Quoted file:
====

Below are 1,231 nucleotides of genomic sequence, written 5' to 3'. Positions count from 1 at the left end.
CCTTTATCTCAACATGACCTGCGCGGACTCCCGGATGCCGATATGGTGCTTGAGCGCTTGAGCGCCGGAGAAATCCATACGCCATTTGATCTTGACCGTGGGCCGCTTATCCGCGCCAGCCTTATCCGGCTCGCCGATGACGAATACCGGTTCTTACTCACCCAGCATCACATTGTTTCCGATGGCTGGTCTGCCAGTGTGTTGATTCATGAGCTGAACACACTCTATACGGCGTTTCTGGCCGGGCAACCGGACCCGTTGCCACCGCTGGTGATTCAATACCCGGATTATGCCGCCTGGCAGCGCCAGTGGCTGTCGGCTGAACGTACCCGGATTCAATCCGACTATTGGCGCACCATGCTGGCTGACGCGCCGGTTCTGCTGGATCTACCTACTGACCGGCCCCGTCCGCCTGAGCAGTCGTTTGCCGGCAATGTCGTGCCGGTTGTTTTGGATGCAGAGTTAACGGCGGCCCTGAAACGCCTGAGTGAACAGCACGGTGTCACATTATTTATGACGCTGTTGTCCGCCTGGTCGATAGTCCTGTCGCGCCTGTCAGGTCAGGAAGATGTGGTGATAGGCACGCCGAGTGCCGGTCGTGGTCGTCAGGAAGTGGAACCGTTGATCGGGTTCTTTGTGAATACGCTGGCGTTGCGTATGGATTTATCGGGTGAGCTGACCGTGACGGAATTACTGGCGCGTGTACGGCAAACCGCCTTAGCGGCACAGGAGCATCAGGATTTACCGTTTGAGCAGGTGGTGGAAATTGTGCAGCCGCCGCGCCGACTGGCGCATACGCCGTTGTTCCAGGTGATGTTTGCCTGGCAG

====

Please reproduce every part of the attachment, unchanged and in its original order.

Below are 1,231 nucleotides of genomic sequence, written 5' to 3'. Positions count from 1 at the left end.
CCTTTATCTCAACATGACCTGCGCGGACTCCCGGATGCCGATATGGTGCTTGAGCGCTTGAGCGCCGGAGAAATCCATACGCCATTTGATCTTGACCGTGGGCCGCTTATCCGCGCCAGCCTTATCCGGCTCGCCGATGACGAATACCGGTTCTTACTCACCCAGCATCACATTGTTTCCGATGGCTGGTCTGCCAGTGTGTTGATTCATGAGCTGAACACACTCTATACGGCGTTTCTGGCCGGGCAACCGGACCCGTTGCCACCGCTGGTGATTCAATACCCGGATTATGCCGCCTGGCAGCGCCAGTGGCTGTCGGCTGAACGTACCCGGATTCAATCCGACTATTGGCGCACCATGCTGGCTGACGCGCCGGTTCTGCTGGATCTACCTACTGACCGGCCCCGTCCGCCTGAGCAGTCGTTTGCCGGCAATGTCGTGCCGGTTGTTTTGGATGCAGAGTTAACGGCGGCCCTGAAACGCCTGAGTGAACAGCACGGTGTCACATTATTTATGACGCTGTTGTCCGCCTGGTCGATAGTCCTGTCGCGCCTGTCAGGTCAGGAAGATGTGGTGATAGGCACGCCGAGTGCCGGTCGTGGTCGTCAGGAAGTGGAACCGTTGATCGGGTTCTTTGTGAATACGCTGGCGTTGCGTATGGATTTATCGGGTGAGCTGACCGTGACGGAATTACTGGCGCGTGTACGGCAAACCGCCTTAGCGGCACAGGAGCATCAGGATTTACCGTTTGAGCAGGTGGTGGAAATTGTGCAGCCGCCGCGCCGACTGGCGCATACGCCGTTGTTCCAGGTGATGTTTGCCTGGCAG